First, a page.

If you create a class without specifying any constructors the compiler will insert the default (no-arg) constructor for you. But if you create a constructor with an argument for a class, you will have to explicitly declare the no-arg constructor, the compiler will not add it for you. If you do not declare a no arg constructor you cannot create instances of a class like <code>Class a = new Class()</code>. This will not compile. You will have to create instances with the constructor you created only.<code>Class a = new Class(args)</code>. The real problem arises when you subclass this class. You will have to provide constructors which explicitly make calls to the superclass' constructor using super(args). [This message has been edited by Jim Hall (edited December 18, 2001).]
ravish: your stmts are not entirely correct. I would rephrase them like this: if you create an object of a class when no constr if defined then you won't get any compile time error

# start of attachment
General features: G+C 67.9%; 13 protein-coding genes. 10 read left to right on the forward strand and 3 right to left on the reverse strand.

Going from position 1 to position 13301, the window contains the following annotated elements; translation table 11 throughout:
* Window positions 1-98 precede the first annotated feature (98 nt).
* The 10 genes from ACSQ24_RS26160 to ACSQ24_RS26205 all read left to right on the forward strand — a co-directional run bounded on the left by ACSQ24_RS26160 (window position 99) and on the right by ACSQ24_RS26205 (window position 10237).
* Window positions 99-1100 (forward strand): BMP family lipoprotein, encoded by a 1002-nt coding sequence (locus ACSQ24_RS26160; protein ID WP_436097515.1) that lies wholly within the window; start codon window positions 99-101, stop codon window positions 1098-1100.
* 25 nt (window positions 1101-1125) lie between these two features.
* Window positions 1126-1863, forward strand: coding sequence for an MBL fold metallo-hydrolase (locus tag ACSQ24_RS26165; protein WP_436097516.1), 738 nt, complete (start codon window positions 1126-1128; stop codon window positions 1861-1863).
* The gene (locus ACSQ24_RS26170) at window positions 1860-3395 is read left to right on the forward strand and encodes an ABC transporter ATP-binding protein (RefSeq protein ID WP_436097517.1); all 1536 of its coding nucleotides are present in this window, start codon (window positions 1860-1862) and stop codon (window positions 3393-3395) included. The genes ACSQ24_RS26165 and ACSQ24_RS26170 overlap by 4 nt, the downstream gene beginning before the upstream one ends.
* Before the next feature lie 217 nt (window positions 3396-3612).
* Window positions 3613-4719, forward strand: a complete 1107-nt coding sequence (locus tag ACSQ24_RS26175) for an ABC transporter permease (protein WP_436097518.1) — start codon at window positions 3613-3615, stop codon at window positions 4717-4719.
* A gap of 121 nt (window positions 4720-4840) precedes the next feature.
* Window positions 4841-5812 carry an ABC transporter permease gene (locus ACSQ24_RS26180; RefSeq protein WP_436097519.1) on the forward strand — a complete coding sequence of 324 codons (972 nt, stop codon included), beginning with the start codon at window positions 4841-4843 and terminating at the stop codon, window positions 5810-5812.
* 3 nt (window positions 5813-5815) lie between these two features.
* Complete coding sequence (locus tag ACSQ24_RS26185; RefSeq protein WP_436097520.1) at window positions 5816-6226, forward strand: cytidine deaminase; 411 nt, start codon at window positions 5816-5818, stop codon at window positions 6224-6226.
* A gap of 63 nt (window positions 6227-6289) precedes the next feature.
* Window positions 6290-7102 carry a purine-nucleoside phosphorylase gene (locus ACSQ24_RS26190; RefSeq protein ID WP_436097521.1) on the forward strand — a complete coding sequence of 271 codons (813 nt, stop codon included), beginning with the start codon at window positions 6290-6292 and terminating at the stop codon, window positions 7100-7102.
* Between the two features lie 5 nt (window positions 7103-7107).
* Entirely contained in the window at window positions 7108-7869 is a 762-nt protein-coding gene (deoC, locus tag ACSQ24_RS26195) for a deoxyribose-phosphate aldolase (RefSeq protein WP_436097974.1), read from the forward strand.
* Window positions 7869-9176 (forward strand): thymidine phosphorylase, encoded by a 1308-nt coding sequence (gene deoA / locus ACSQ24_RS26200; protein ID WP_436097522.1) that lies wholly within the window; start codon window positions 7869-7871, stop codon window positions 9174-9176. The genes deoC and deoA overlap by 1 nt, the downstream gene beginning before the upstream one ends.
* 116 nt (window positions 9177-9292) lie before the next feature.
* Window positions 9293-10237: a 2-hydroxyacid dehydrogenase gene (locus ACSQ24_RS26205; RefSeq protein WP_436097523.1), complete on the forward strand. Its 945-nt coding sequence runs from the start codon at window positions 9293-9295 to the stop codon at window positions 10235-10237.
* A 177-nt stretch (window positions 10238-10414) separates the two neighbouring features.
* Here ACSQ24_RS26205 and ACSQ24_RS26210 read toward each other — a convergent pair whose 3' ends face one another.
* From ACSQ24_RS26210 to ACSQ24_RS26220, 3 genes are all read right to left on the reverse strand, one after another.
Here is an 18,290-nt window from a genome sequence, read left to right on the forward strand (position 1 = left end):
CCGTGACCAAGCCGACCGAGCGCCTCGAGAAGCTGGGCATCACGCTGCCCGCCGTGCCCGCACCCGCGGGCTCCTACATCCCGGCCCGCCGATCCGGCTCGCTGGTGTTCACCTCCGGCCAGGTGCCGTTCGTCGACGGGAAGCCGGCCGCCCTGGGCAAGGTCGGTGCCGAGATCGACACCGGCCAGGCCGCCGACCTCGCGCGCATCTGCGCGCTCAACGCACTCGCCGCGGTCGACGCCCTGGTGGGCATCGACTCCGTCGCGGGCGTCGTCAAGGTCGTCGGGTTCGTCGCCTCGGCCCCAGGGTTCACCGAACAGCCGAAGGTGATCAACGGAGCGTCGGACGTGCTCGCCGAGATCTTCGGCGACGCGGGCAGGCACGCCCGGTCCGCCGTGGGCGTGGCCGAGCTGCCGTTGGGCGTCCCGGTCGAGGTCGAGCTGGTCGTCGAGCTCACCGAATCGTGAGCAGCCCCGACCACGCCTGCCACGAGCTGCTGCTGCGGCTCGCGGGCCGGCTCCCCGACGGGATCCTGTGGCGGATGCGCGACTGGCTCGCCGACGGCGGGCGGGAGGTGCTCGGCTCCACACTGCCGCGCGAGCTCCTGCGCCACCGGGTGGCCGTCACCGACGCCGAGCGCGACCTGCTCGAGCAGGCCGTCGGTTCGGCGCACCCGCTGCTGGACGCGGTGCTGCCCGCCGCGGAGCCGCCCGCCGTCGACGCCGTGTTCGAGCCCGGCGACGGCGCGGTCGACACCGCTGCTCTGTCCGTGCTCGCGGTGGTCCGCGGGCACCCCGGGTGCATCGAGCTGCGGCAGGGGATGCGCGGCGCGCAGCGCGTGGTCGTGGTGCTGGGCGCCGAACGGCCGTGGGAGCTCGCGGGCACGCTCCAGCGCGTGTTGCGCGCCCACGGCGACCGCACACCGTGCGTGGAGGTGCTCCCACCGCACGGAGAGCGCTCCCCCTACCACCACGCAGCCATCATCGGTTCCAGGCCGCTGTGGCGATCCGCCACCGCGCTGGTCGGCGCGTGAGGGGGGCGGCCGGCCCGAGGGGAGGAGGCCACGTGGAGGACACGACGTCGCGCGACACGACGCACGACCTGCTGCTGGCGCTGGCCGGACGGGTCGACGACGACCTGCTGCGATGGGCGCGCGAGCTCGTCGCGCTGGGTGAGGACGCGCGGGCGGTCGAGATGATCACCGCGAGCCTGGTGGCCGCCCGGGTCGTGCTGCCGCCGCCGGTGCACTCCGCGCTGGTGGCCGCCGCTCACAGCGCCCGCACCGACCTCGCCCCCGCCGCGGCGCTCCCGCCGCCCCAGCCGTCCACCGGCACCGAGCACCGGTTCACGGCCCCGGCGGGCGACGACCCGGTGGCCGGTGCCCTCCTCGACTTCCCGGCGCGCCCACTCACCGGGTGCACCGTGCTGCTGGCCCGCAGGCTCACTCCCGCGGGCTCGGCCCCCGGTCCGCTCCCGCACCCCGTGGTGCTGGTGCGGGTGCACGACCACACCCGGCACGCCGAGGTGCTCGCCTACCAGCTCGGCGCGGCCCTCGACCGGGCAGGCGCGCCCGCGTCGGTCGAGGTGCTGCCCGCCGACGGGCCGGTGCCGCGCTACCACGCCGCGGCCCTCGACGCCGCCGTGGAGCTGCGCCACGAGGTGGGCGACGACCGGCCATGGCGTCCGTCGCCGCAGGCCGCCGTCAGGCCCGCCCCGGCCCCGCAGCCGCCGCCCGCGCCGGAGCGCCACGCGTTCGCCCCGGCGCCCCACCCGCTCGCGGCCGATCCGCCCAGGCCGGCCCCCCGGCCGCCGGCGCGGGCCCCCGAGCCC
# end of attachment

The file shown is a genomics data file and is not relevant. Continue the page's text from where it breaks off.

if you create an object of a class when no constr if defined, using a no argument constr, then you won't get any compile time error. and if you create an object of a class then you will get compile time error and if you create an object of a class, using a no argument constr, then you will get compile time error. Please note that you can still create objects of a class with the other constructors that are defined in the class provided you have access to them. regds. - satya ps: The most important fact abt the orig qstn is that we are discussing about the NO ARGUMENT CONSTRUCTOR.
Take a Minute, Donate an Hour, Change a Life